Fire in Hotel in Birmingham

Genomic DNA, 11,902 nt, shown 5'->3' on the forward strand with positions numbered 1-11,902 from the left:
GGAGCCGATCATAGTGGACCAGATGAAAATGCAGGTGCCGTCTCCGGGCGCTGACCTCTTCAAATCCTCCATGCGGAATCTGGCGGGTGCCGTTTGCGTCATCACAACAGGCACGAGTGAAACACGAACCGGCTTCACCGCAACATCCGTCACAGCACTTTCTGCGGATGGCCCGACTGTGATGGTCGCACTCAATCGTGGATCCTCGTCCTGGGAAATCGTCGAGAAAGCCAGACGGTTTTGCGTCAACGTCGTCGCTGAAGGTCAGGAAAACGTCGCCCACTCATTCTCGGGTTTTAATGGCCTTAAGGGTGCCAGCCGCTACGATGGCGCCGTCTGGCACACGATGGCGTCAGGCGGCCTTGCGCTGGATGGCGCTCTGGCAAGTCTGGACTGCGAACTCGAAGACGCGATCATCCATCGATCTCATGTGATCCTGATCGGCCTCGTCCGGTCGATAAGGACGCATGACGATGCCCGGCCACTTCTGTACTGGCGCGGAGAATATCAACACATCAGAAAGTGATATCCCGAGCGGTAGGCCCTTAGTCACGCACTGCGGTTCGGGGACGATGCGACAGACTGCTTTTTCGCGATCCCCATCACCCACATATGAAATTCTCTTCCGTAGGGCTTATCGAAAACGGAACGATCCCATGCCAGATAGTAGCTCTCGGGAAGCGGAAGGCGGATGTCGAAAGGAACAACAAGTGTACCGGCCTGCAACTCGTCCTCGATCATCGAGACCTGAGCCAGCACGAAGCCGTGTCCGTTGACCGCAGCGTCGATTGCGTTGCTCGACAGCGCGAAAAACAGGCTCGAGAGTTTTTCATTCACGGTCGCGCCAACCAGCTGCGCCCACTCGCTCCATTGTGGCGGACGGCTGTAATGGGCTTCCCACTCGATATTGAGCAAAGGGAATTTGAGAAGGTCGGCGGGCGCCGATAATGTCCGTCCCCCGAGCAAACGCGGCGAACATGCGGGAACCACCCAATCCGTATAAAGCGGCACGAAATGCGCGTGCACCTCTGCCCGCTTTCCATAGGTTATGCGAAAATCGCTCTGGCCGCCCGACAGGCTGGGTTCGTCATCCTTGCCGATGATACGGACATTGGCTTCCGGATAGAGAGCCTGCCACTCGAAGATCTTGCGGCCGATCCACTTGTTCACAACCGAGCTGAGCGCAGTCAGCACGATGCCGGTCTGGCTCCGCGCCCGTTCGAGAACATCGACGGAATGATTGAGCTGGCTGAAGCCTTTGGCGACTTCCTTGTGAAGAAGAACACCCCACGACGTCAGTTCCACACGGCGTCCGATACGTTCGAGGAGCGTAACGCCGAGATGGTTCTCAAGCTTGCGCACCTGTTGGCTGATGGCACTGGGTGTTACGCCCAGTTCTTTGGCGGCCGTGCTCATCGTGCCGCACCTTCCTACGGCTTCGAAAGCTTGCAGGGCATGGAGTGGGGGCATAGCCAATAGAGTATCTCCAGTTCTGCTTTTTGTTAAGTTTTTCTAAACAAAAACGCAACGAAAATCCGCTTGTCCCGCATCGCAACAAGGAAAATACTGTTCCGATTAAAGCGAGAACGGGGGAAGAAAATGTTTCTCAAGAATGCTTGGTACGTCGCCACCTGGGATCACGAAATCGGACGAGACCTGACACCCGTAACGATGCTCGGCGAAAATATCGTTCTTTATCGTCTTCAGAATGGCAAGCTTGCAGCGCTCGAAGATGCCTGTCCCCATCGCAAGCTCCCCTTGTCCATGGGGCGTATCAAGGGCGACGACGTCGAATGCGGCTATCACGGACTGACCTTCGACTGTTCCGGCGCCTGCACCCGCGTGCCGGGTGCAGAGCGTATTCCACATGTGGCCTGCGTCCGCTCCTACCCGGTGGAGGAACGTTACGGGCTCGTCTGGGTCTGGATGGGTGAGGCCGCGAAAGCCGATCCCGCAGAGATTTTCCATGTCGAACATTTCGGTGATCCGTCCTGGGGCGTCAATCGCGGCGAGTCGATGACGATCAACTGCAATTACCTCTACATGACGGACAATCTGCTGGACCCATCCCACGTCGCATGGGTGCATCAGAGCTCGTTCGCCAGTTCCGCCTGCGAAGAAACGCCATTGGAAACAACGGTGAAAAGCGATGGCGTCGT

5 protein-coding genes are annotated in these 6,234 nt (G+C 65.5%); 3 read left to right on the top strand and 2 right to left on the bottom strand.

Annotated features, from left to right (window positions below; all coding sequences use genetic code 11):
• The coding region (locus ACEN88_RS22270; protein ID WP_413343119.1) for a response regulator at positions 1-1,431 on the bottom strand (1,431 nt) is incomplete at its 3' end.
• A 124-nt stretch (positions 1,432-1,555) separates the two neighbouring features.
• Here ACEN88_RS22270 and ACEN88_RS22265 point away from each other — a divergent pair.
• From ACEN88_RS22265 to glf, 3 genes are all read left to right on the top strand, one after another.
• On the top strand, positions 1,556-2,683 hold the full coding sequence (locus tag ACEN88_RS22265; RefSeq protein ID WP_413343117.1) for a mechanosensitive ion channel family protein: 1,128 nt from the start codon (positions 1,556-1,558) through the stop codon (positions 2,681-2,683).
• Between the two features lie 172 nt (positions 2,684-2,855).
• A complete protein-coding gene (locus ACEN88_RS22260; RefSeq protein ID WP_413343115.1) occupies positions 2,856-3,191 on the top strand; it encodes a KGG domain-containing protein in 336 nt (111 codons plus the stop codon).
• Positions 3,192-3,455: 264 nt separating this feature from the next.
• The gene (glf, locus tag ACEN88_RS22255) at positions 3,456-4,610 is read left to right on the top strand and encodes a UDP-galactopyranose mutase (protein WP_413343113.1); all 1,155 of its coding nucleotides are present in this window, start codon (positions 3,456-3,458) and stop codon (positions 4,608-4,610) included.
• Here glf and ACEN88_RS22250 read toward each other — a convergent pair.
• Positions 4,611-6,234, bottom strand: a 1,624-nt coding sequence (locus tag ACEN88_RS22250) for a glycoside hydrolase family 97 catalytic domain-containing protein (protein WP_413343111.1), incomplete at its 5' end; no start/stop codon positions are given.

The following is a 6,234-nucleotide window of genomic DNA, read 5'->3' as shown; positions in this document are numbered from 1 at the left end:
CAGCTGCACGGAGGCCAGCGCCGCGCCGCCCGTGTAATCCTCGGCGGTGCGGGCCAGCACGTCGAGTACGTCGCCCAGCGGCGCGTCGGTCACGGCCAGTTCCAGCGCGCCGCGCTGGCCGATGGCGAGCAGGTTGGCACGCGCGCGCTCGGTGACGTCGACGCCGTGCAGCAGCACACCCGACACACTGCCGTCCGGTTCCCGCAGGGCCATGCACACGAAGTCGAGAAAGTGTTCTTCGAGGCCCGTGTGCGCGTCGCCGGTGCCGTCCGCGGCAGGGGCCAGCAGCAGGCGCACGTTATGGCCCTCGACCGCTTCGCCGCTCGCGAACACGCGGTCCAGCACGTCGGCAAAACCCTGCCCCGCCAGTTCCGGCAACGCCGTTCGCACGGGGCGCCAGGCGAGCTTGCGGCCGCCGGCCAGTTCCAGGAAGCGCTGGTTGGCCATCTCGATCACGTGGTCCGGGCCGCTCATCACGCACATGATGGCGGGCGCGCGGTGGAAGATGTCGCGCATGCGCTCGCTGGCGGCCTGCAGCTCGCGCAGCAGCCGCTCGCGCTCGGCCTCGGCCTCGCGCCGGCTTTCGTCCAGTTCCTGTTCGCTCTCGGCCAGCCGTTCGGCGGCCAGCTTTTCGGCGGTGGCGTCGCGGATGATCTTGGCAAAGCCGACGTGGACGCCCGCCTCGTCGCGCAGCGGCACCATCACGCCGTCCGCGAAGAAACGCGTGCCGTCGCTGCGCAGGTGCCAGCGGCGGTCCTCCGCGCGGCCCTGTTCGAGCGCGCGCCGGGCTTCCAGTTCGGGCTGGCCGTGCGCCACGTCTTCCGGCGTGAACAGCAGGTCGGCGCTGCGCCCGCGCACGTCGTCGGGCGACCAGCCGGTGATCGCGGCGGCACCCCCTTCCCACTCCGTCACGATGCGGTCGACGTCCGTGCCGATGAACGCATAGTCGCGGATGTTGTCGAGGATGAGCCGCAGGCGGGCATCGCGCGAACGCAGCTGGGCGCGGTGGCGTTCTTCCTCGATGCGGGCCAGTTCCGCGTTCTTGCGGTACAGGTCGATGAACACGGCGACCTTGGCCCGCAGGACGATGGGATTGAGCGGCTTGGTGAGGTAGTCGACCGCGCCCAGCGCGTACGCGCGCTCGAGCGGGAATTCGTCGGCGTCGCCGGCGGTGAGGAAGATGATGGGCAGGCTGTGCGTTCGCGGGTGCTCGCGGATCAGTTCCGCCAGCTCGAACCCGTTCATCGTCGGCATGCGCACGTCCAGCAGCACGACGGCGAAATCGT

Seven firemen of the Birmingham Ala., department were injured by an explosion in a paint and hardware store during a recent fire which practically destroyed the building, which was occupied by the Windsor Hotel, Robertson Hardware Company and a restaurant in that city. Two of the hotel guests lost their lives and five other men were injured. The fire originated in the rear of the paint and hardware store, in the stock room, and the cause is unknown. The fire was discovered at about 4.50 A. M., and burned two hours. The first alarm came in at 4.58 A. M., by telephone, and the rear end of the building was burning briskly when the department arrived. The building was erected 29 years ago, and was three stories in height, and was constructed of brick and wood and was 75 by 100 feet. The department was hindered in handling the blaze by no rear entrance. It was about 20 minutes after the alarm was turned in that the explosion of chemicals occurred in the paint store and at which all the injured firemen received their burns. .As soon as they arrived the firemen rushed into the paint shop with a line of hose and found themselves in dense smoke. Finding that he could not combat the flames from the inside and fearing an explosion, Chief Middleton ordered his men out. Just then the explosion came. About 12 firemen who were in the building were knocked down. Several who were standing in the doorway were hurled aside by the terrific impact. Assistant Fire Chief Aiken found himself cut off, while attempting to rescue a man, J. W. Burney. From the roof Aiken heard the cries of a man, whom he could not see through the smoke. He rushed up the fire escape to the roof of the hotel and peered below. He could still hear the cries but could not see the man who said he was hanging to the window ledge on the third floor by his hands. Clouds of smoke belched from the windows on the first and second floors. Chief Aiken lowered his rope and the man caught it. He hoisted him almost to the roof, and then Burney cried that he could not hold on. He turned loose and fell to the ground, three stories, breaking both ankles, and badly wrenching his back. Aiken made his way to an alley and called down for help, instructing his companions to proceed to the American Trust building and let a ladder down across the alley between the American Trust building and the hotel. The aerial truck arrived before the firemen had a ladder in position and they raised their aerial ladders and the chief came down. The department was highly praised for its work in preventing the spread of the fire. The department had in service two Metropolitan engines, one Ahrens-Fox; and two American La France pumpers, and eight hose wagons. Fighting the flames from every vantage point the firemen three streams, 16 engine and five hydrant. Nine 6-inch double hydrants, 200 to 400 feet apart, with 95 pounds pressure, furnished sufficient water.